Title: Punch, Or The London Charivari, Vol. 99., December 13, 1890
Release Date: July 14, 2004 [EBook #12905]
Character set encoding: ASCII
*** Start of this project gutenberg EBOOK Punch ***
Produced by Malcolm Farmer, William Flis, and the
Or the London charivari.
December 13, 1890.
MR. PUNCH’S PRIZE NOVELS.
No. IX.—The curse of Cognac.
(By water Decant, Author of “Chaplin off his Feet,” “All Sorts of Editions for Men,” “The Nuns in Dilemma,” “The Cream he Tried,” “Blue-the-Money Naughty-boy,” “The Silver Gutter-Snipe,” “All for a Farden Fare,” “The Roley Hose,” “Caramel of Stickinesse,” &c., &c., &c.)
[Of this story the Author writes to us as follows:—“I can honestly recommend it, as calculated to lower the exaggerated cheerfulness which is apt to prevail at Christmas time. I consider it, therefore, to be eminently suited for a Christmas Annual. Families are advised to read it in detachments of four or five at a time. Married men who owe their wives’ mothers a grudge should lock them into a bare room, with a guttering candle and this story. Death will be certain and not painless. I’ve got one or two rods in pickle for the publishers. You wait and see.—W.D.”]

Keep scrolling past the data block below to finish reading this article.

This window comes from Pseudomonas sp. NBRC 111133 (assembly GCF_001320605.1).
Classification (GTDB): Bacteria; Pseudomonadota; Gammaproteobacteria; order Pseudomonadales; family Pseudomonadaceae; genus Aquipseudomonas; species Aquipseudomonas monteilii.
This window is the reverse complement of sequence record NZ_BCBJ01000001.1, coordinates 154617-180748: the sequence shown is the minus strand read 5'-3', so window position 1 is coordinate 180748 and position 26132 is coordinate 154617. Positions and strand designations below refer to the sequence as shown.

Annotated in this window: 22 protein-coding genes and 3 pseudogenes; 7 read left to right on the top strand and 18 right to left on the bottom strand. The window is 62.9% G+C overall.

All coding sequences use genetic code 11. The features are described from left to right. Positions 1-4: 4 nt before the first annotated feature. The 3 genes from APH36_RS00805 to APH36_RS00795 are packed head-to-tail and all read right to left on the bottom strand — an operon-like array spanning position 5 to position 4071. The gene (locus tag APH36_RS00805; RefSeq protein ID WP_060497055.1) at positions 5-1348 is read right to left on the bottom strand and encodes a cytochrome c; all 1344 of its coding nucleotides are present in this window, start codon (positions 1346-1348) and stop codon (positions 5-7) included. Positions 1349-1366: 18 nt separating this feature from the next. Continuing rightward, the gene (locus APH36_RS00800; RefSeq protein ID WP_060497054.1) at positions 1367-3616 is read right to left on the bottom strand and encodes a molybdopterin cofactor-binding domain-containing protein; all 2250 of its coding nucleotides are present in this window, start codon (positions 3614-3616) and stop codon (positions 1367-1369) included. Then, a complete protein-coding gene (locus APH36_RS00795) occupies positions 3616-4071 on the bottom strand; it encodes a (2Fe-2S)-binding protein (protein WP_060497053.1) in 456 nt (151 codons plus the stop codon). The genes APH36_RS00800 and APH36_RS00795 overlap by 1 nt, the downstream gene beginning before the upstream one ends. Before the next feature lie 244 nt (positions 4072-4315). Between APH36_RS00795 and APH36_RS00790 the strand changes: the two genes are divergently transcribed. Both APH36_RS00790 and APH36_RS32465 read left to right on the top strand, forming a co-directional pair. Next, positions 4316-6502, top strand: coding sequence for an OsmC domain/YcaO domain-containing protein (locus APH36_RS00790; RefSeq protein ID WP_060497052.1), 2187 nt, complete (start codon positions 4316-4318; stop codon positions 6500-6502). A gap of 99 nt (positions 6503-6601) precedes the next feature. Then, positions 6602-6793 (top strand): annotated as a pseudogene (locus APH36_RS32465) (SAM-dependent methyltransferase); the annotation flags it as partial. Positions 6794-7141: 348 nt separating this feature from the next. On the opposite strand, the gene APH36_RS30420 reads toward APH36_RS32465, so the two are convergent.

George GINSLING was alone in his College-rooms at Cambridge. His friends had just left him. They were quite the tip-top set in Christ’s College, and the ashes of the cigarettes they had been smoking lay about the rich Axminster carpet. They had been talking about many things, as is the wont of young men, and one of them had particularly bothered George by asking him why he had refused a seat in the University Trial Eights after rowing No. 5 in his College boat. George had no answer ready, and had replied angrily. Now, he thought of many answers. This made him nervous. He paced quickly up and down the deserted room, sipping his seventh tumbler of brandy, as he walked. It was his invariable custom to drink seven tumblers of neat brandy every night to steady himself, and his College career had, in consequence, been quite unexceptionable up to the present moment. He used playfully to remind his Dean of PORSON’s drunken epigram, and the good man always accepted this as an excuse for any false quantities in GEORGE’s Greek Iambics. But to-night, as I have said, George was nervous with a strange nervousness, and he, therefore, went to bed, having previously blown out his candle and placed his Waterbury watch under his pillow, on the top of which sat a Devil wearing a thick jersey worked with large green spots on a yellow ground.